Like him people continue to suffer for various reasons.  To sinners such sufferings are like days of doom and are hopeless.  They gain nothing, save the disgrace, torture, misery, and death.  To Christians however suffering has meaning.  It may come as chastisement from Our Lord Jesus Christ for wrongs we’ve done and continue to do.  Over and over again the Holy Spirit may be warning us not to go down our chosen sinful paths.  Yet we insist in doing exactly how we feel, for many say they are having fun doing these unsavory deeds.  It’s then that the Lord may step in to try to change our minds because he loves us.  He brings us afflictions so as to guide us back to his flock (Heb 12:5-11).

Our Own Will

Still people have their own will and may decide not to listen to God’s voice.  He however will never give up on us.  God may decide to turn on more pressure when we refuse to listen.  People generally know when they are going astray.  Their consciences serve as uniquely accurate barometers concerning the way they live.  If they insist on being obstinate after being warned, and being prodded time and time again, the Lord may eventually give up on them.  This is when people’s hearts have grown hardened with sin.  The results of flagrant disobedience could lead to eternal damnation.

Gift of Suffering

Suffering might well be for our own good (Ps 94:12-13).  Saints and believers have learned vital lessons from such afflictions.  For one, they would have obtained insights of the relationship between their suffering with sinful behavior.  In times of illness they could well have experienced the love and tender care of their caregivers.  More likely they depended on family and friends who constitute the body of Christ. Physically and psychologically weakened they come to realize their limitations of their bodies, and  place their dependency upon a loving God.

In sickness these ailing persons become like gifts to all those who minister to them.  In their state of weakness they are living testimonies of what it means to be broken in Christ (1 Pet 4:12-16).  In their anguish the Lord gives them strength to show his love in the world.  These individuals are certainly outstanding Christians.  People most likely  recall the agony of family members, friends, and acquaintances while visiting hospitals and nursing homes.  These involved individuals joyfully embrace the Christian faith because they know that their victory has already been won through Jesus Christ, who willingly gave his life for us (1 Cor 15:57).

Praise for Creation

God made the first human beings Adam and Eve, all other created things, and they were good.  The first humans in whom he breathed life were formed of ordinary materials of the universe.  They were created in the image of God and given dominion over the fish of the sea, birds of the air, cattle, wild animals of the earth, and every creeping thing upon the earth (Gen 1:26-27).  Adam and Eve’s home was in the Garden of Eden where they were to take care of all these God-given gifts.  Concerning their nature of life and death, there was a covenant with God.  On breaking this covenant came a death sentence, toil, afflictions, and they were expelled from the garden.  Their children Cain and Abel became our ancestors, and their broken promises were passed down to us.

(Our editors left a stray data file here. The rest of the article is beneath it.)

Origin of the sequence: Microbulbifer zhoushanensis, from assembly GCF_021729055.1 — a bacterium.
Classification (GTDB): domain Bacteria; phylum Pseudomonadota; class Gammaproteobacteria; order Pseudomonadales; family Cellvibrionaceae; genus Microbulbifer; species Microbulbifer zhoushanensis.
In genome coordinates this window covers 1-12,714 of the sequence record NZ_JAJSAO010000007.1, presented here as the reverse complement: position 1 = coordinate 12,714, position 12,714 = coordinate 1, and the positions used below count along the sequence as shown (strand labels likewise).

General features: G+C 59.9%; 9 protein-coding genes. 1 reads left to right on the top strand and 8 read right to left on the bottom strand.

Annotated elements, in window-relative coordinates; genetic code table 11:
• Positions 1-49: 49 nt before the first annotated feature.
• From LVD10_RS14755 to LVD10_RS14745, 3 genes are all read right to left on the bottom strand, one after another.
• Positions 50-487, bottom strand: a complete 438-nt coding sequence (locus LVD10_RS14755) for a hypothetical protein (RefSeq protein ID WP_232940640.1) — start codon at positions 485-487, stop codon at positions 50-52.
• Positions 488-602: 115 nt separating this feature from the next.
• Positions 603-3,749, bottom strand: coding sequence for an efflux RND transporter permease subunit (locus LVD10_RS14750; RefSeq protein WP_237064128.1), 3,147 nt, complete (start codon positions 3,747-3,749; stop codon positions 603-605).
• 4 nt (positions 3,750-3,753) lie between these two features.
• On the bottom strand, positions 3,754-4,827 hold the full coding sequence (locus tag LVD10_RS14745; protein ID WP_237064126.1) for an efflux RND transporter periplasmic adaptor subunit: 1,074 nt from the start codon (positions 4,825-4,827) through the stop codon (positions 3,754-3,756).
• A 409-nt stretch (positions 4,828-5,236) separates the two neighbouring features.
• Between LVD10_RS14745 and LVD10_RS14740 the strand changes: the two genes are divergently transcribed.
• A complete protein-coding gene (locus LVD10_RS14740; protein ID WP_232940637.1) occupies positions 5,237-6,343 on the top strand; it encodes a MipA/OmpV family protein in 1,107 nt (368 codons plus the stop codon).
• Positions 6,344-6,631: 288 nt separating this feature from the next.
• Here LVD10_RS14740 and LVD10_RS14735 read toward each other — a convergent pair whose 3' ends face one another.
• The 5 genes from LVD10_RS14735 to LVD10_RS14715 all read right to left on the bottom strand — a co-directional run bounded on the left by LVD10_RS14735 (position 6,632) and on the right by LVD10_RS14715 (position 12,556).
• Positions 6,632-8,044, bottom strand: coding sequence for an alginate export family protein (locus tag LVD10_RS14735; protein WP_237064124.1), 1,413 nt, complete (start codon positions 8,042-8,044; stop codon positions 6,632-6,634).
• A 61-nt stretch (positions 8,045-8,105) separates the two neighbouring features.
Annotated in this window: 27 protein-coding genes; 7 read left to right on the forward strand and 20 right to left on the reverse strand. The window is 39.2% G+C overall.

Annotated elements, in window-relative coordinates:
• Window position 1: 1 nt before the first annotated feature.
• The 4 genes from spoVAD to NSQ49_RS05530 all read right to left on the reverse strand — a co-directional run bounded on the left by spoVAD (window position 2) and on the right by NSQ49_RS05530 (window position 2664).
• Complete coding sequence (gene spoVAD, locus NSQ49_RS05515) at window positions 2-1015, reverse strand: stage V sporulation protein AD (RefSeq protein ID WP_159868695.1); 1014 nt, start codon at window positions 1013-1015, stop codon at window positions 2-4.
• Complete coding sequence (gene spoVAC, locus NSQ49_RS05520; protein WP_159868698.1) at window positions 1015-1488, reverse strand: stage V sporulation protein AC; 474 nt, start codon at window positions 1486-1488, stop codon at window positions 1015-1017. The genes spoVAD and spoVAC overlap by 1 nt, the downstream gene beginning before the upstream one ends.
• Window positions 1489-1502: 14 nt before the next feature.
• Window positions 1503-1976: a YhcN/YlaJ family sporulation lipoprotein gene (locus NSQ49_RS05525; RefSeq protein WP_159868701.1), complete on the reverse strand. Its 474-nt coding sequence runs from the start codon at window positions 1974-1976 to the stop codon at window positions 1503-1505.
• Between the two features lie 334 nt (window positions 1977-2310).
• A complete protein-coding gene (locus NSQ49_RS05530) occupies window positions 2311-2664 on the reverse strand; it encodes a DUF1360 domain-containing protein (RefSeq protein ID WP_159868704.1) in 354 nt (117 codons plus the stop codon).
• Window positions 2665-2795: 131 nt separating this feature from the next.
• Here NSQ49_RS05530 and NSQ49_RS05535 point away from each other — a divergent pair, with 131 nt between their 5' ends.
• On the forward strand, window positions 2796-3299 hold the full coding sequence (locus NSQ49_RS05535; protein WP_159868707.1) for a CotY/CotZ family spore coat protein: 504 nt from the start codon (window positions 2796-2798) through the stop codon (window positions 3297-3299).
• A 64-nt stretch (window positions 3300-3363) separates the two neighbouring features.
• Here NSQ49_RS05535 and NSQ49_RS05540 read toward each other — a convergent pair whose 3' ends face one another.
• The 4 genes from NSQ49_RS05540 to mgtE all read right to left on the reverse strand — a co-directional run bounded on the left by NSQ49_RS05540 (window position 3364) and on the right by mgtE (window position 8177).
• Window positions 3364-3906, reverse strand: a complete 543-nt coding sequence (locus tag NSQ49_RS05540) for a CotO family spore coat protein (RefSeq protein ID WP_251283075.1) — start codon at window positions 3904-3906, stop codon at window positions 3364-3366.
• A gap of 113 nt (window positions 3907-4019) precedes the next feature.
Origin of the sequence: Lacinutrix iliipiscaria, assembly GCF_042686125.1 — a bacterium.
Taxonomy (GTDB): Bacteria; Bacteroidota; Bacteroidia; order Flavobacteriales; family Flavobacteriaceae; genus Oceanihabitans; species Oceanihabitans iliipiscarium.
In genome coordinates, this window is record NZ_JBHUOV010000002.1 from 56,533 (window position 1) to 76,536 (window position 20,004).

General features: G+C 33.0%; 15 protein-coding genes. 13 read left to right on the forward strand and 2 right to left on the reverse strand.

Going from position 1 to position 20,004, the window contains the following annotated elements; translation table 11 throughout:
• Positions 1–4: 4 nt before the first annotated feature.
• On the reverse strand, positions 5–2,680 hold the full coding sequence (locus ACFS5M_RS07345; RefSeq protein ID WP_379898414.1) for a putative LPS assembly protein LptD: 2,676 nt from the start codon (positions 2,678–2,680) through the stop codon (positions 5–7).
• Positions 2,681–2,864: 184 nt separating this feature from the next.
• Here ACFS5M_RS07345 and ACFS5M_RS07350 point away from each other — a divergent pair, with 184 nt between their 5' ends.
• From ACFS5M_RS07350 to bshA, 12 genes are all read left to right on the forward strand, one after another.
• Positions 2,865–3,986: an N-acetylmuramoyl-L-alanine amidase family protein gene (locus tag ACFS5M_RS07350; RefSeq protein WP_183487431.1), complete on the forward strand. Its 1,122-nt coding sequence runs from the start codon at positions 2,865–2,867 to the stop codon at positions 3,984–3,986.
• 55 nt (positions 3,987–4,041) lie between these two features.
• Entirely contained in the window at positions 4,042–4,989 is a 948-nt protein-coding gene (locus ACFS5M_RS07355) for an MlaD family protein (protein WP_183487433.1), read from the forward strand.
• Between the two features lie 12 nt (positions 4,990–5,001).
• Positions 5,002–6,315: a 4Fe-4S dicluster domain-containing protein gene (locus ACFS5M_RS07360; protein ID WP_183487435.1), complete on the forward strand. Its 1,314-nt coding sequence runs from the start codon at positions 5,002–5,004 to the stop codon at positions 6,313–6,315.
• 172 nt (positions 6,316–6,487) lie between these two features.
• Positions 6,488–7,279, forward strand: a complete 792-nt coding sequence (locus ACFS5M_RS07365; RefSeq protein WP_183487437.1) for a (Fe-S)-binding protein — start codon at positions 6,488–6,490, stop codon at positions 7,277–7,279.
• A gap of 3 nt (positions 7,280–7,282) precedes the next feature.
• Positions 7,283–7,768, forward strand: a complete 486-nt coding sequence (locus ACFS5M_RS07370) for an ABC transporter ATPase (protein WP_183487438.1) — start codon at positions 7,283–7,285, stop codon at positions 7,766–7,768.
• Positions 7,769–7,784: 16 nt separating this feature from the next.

King David wrote, “What is man, that thou art mindful of him? and the son of man, that thou visited him?” (Ps 8:4).  We were delivered from the bondage of corruption into the glorious liberty of the children of God (Rom 8:21).  For these blessings we must praise the Lord from the heavens, in the heights, praise all his angels, hosts, the “sun and moon: praise him, all ye stars of light.  Praise him, ye heavens of heavens, and ye waters that be above the heavens” (Ps 148:1-4).  With the Lord’s command they were all created.

Victor Hugo (1802–1885), a French poet, dramatist, and novelist said, “Involve all your soul in creation!”  What we must do is embrace the wonders of God’s creation.  Praise his name for his mighty works that are animate and inanimate and glorify him.  How wonderful is God!  “Back of every creation, supporting it like an arch, is faith.  Enthusiasm is nothing: it comes and goes.  But if one believes, then miracles occur,” wrote Henry Miller (1891–1980), a novelist.

Human Creation & Divinity

However, there’s a difference between human creation and that of the divine.  Miller explained, “The great joy of the artist is to become aware of a higher order of things, to recognize by the compulsive and spontaneous manipulation of his own impulses the resemblance between human creation and what is called ‘divine’ creation.”  Divine creation captures natural manifestations which grace our environment.  These exist in their glorious nature and impact us with sublime bedazzlement.

In Paradise Lost John Milton (1608–1647), an English poet captured the essence of God’s creation in this vivid description of light and darkness:

 

O goodness infinite, goodness immense!

That all this good of evil shall produce,

And evil turn to good; more wonderful

Than that which by creation first brought forth

Light out of darkness!

Through light we’re able to see clearly.  We can differentiate good deeds from bad.  These are some of God’s blessings and amazing gifts to mankind.  With this goodness and with these gifts we can mount to the summit of creation.  They tell us to have a time for contemplation and the amazing thing is, all creation is invited to honor and praise him.

 

 

 

God’s Precious Gifts